But I'm quite sure because they are lifelong spirits of freedom and liberty. I think, maybe, as a politician, sometimes maybe a little lie there and there...
But basically these people truly stand certain -- spirit -- truth, justice.
So I'm sure these people, because of their good deeds, their lifetime -- so, certainly, plenty leave our planet these virtues -- certainly have left. (inaudible) my prayer.
However, I would like to take this opportunity to recognize the kindness and the contributions -- our American friends have stood with us in the most critical of times and under most intense pressure.
Mr. President, thank you for your strong support and for the warm friendship that Mrs. Bush and you have extended to me personally. Thank you.
I am deeply grateful to you for your sympathy and support for Tibet and your long stand on religious freedom and the course of democracy.
Madam Speaker, you have not only extended an unwavering support to me and just cause of the Tibetan people; you have also worked hard to promote the course of democracy, freedom and respect for human rights in other parts of the world. For this, I would like to offer my special thanks.
The consistency of American support for Tibet has not gone unnoticed in China. Where this has caused some tension in the U.S.- China relations I feel a sense of regret.
Today I wish to share with you all my sincere hope that the future of Tibet and China will move beyond mistrust on a relationship based on mutual respect, trust and recognition of common interests.
Today we watch China as it rapidly moves forward. Economic modernization has led to wealth, modernization and great power.
I believe that today's economic success of both India and China, the two most populous nations, with long history of rich culture, is most deserving. With their newfound status both of these two countries are poised to play important leading role on the world stage.
In order to fulfill this role, I believe it is a vital for China to have transparency, rule of law, and the freedom of information. Much of the world is waiting to see how China's concepts of harmonious society and peaceful rights would unfold.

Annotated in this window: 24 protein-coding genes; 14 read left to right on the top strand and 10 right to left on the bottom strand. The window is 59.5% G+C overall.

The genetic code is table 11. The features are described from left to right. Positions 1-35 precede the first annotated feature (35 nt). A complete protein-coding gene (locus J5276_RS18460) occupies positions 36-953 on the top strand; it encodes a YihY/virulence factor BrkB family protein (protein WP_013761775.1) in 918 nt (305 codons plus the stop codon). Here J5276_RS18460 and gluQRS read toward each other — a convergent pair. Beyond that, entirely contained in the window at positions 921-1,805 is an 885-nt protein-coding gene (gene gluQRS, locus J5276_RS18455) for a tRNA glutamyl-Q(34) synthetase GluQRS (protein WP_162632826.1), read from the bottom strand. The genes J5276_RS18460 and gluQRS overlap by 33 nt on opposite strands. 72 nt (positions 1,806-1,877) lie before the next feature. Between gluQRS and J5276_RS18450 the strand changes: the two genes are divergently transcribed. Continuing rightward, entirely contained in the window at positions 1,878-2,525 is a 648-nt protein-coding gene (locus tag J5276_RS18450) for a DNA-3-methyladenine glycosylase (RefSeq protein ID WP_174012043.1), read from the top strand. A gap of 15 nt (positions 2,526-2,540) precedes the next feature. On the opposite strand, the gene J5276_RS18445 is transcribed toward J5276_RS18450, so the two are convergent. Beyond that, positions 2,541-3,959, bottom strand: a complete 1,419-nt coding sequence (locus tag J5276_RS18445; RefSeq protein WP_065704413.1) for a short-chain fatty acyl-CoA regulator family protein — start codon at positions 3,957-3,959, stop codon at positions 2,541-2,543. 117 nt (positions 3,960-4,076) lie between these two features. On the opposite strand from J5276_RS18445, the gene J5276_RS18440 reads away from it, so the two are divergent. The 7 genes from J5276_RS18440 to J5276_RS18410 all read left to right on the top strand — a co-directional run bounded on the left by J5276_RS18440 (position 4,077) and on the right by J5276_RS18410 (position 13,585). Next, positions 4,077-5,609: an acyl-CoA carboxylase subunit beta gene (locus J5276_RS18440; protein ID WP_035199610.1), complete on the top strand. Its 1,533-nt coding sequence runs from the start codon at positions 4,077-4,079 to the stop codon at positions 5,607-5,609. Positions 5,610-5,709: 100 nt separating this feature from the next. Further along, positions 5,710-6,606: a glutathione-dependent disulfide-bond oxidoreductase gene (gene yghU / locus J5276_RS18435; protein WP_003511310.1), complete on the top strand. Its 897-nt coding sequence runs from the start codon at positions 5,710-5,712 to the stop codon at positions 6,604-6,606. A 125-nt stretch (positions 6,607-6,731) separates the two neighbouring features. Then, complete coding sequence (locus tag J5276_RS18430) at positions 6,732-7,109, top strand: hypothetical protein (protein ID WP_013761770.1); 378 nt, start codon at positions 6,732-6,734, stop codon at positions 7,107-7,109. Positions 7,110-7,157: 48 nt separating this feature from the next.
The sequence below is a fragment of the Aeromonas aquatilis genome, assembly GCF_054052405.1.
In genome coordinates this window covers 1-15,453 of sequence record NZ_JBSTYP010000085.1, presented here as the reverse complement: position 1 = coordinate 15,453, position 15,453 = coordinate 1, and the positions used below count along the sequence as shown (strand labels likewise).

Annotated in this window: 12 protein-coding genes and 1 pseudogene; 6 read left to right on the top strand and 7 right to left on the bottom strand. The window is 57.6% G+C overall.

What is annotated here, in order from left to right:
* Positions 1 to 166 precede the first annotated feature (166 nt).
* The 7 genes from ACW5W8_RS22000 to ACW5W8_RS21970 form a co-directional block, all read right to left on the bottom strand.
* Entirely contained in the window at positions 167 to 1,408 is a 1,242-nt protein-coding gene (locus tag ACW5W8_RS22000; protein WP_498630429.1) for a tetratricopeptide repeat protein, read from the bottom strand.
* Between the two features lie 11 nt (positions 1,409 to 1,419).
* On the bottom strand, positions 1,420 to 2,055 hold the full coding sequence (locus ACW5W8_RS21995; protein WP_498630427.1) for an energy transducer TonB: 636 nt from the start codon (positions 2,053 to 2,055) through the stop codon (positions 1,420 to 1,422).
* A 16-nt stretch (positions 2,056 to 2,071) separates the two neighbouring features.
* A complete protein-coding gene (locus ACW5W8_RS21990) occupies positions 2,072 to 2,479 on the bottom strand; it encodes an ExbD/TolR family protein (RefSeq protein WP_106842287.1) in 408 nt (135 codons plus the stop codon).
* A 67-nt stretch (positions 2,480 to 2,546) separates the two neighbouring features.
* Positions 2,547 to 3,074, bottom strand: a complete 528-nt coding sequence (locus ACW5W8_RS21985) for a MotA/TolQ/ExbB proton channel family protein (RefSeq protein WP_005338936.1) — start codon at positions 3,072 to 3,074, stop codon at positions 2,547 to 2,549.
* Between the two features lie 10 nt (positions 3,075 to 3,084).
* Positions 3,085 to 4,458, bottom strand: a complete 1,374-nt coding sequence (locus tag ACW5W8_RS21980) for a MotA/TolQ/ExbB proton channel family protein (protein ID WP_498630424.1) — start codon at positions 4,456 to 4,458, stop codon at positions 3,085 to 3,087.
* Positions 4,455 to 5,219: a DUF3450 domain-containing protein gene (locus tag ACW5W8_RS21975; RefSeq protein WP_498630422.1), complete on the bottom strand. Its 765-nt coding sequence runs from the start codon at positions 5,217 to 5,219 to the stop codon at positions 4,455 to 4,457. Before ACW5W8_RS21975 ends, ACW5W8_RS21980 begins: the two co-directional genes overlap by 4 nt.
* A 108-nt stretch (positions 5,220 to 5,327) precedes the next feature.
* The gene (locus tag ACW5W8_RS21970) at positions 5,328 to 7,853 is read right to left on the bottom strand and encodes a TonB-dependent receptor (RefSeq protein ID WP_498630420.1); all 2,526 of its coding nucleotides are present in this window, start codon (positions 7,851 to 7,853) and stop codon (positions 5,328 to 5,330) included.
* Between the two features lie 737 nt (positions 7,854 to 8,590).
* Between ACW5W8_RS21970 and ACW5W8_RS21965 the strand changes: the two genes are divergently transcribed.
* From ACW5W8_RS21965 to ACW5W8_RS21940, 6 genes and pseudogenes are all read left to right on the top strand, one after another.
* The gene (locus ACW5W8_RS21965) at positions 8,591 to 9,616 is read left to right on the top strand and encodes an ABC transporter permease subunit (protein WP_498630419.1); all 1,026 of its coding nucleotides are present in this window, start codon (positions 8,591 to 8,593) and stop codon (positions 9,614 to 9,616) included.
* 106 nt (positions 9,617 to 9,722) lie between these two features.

Today's China, being a state of many nationalities, a key factor here would be how it ensures the harmony and unity of its various peoples. For this, the equality and the rights of these nationalities to maintain their distinct identities are crucial.
With respect to my own homeland Tibet, today many people, both from inside and outside, feel deeply concerned about the consequences of the rapid change taking place. Every year, the Chinese population inside Tibet is increasing at an alarming rate. And if we are to judge by the examples of the population of Lhasa, there is a real danger that the Tibetans will be reduced to an insignificant minority in their own homeland.
This rapid increase in population is also posing serious threat to Tibet's fragile environment. Being the source of many of Asia's great rivers, any substantial disturbance in Tibet's ecology will impact the lives of hundreds of millions.
Furthermore, being situated between India and China, the peaceful resolution of the Tibet problem also has important implications for lasting peace and friendly relations between these two great neighbors.
On the future of Tibet, let me take this opportunity to restate categorically that I am not seeking independence. I am seeking a meaningful autonomy for the Tibetan people within the People's Republic of China. If the real concern of the Chinese leadership is the unity and stability of PRC, I have fully addressed their concern.